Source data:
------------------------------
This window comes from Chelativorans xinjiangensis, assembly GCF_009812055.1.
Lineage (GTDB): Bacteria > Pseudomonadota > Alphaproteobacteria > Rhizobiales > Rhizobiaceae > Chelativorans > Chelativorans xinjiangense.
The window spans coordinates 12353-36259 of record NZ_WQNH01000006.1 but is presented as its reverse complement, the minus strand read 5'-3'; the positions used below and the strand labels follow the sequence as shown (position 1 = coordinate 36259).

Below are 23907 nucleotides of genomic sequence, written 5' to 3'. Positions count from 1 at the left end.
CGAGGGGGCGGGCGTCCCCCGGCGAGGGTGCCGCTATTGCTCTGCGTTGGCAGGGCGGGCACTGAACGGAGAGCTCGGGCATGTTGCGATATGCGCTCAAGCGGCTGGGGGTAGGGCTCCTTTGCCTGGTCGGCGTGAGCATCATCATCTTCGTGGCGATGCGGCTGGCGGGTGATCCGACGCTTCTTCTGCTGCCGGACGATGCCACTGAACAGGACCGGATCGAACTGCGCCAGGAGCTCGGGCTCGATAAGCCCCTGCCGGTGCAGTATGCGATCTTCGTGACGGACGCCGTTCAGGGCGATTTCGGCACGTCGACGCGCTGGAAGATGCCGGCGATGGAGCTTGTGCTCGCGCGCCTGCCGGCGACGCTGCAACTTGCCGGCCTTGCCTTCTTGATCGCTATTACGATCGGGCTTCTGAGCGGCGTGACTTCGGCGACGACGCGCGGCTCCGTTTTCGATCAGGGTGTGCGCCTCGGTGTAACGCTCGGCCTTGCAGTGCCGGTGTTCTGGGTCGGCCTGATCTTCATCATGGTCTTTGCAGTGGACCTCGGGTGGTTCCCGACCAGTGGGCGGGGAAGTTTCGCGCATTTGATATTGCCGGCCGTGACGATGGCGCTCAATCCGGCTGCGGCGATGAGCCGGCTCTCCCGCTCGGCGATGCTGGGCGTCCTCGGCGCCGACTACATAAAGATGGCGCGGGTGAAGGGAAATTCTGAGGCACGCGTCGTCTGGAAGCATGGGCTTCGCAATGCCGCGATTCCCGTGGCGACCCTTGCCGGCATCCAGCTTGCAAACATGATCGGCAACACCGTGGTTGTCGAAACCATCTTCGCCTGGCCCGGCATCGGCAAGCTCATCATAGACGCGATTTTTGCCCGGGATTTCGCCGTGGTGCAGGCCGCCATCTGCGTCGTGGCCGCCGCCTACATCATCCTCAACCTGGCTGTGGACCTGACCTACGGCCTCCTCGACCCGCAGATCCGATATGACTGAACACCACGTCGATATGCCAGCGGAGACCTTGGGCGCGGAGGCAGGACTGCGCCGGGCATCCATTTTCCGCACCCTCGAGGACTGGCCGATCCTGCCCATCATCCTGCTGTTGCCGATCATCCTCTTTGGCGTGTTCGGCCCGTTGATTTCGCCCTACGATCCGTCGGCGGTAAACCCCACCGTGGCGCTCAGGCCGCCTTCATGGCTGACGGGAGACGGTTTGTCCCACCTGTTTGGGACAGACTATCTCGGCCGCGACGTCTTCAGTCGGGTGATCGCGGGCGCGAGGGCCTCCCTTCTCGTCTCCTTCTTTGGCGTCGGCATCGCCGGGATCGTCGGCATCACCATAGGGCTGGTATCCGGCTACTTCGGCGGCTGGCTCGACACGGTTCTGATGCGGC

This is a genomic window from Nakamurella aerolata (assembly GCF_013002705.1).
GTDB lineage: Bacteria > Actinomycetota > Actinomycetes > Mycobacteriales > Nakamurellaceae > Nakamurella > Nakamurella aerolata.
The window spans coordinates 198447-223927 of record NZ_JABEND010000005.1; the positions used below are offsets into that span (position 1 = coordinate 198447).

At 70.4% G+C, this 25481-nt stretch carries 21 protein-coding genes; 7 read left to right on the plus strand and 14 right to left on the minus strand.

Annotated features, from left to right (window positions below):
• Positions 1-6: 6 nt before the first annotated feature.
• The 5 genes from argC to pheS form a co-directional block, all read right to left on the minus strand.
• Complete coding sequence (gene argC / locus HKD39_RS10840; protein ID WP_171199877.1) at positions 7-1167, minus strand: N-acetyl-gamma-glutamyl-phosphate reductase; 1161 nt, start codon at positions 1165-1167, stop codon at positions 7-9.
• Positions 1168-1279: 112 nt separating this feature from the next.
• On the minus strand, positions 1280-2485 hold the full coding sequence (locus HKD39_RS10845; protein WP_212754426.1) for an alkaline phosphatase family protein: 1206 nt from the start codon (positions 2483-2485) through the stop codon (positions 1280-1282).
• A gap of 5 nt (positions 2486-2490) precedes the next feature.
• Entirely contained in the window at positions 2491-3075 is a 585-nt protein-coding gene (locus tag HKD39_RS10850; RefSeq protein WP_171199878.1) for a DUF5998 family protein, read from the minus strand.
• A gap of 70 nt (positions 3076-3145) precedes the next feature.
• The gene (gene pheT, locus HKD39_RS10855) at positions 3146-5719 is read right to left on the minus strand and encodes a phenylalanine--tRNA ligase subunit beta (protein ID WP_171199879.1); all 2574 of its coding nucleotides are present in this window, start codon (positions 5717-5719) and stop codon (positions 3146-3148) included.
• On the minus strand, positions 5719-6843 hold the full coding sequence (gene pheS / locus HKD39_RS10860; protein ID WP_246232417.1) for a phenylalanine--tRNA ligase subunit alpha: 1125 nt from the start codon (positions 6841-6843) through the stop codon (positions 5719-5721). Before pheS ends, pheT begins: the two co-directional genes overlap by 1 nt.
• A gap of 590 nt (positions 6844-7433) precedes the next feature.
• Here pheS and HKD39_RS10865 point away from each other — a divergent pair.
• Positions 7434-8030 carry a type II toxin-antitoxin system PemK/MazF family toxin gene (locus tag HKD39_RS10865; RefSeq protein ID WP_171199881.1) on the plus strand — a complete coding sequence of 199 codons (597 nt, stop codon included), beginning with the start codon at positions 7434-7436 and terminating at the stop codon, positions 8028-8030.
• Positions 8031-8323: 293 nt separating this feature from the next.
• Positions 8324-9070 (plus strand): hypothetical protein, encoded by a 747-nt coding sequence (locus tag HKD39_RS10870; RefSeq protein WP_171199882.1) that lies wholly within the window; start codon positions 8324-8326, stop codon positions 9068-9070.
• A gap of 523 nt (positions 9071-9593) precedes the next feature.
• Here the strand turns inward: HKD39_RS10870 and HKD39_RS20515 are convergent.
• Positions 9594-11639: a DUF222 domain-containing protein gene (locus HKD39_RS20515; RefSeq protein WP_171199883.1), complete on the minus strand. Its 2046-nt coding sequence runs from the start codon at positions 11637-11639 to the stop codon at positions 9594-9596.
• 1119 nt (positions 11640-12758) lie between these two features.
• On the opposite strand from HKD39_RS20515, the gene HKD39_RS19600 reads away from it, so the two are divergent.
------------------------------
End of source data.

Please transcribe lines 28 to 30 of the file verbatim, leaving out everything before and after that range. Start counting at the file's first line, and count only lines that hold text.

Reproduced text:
• Positions 9594-11639: a DUF222 domain-containing protein gene (locus HKD39_RS20515; RefSeq protein WP_171199883.1), complete on the minus strand. Its 2046-nt coding sequence runs from the start codon at positions 11637-11639 to the stop codon at positions 9594-9596.
• 1119 nt (positions 11640-12758) lie between these two features.
• On the opposite strand from HKD39_RS20515, the gene HKD39_RS19600 reads away from it, so the two are divergent.